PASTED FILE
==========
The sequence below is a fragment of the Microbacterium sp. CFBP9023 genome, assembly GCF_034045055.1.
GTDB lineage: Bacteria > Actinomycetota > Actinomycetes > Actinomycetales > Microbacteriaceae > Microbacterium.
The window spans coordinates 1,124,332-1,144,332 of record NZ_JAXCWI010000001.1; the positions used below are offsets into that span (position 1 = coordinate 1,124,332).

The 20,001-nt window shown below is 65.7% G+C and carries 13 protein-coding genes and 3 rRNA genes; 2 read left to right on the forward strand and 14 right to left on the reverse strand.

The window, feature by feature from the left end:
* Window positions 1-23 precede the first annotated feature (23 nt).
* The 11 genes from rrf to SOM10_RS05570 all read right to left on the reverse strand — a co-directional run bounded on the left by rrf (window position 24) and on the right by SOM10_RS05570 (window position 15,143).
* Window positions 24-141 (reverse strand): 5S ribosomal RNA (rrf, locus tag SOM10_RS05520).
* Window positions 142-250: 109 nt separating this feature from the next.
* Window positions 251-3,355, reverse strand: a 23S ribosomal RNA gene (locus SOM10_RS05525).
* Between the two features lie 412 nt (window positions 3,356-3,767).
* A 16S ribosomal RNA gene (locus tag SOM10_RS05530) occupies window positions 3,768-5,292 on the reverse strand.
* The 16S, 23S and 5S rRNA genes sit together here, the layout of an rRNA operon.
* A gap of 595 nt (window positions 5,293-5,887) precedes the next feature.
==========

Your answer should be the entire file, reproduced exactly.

The sequence below is a fragment of the Microbacterium sp. CFBP9023 genome, assembly GCF_034045055.1.
GTDB lineage: Bacteria > Actinomycetota > Actinomycetes > Actinomycetales > Microbacteriaceae > Microbacterium.
The window spans coordinates 1,124,332-1,144,332 of record NZ_JAXCWI010000001.1; the positions used below are offsets into that span (position 1 = coordinate 1,124,332).

The 20,001-nt window shown below is 65.7% G+C and carries 13 protein-coding genes and 3 rRNA genes; 2 read left to right on the forward strand and 14 right to left on the reverse strand.

The window, feature by feature from the left end:
* Window positions 1-23 precede the first annotated feature (23 nt).
* The 11 genes from rrf to SOM10_RS05570 all read right to left on the reverse strand — a co-directional run bounded on the left by rrf (window position 24) and on the right by SOM10_RS05570 (window position 15,143).
* Window positions 24-141 (reverse strand): 5S ribosomal RNA (rrf, locus tag SOM10_RS05520).
* Window positions 142-250: 109 nt separating this feature from the next.
* Window positions 251-3,355, reverse strand: a 23S ribosomal RNA gene (locus SOM10_RS05525).
* Between the two features lie 412 nt (window positions 3,356-3,767).
* A 16S ribosomal RNA gene (locus tag SOM10_RS05530) occupies window positions 3,768-5,292 on the reverse strand.
* The 16S, 23S and 5S rRNA genes sit together here, the layout of an rRNA operon.
* A gap of 595 nt (window positions 5,293-5,887) precedes the next feature.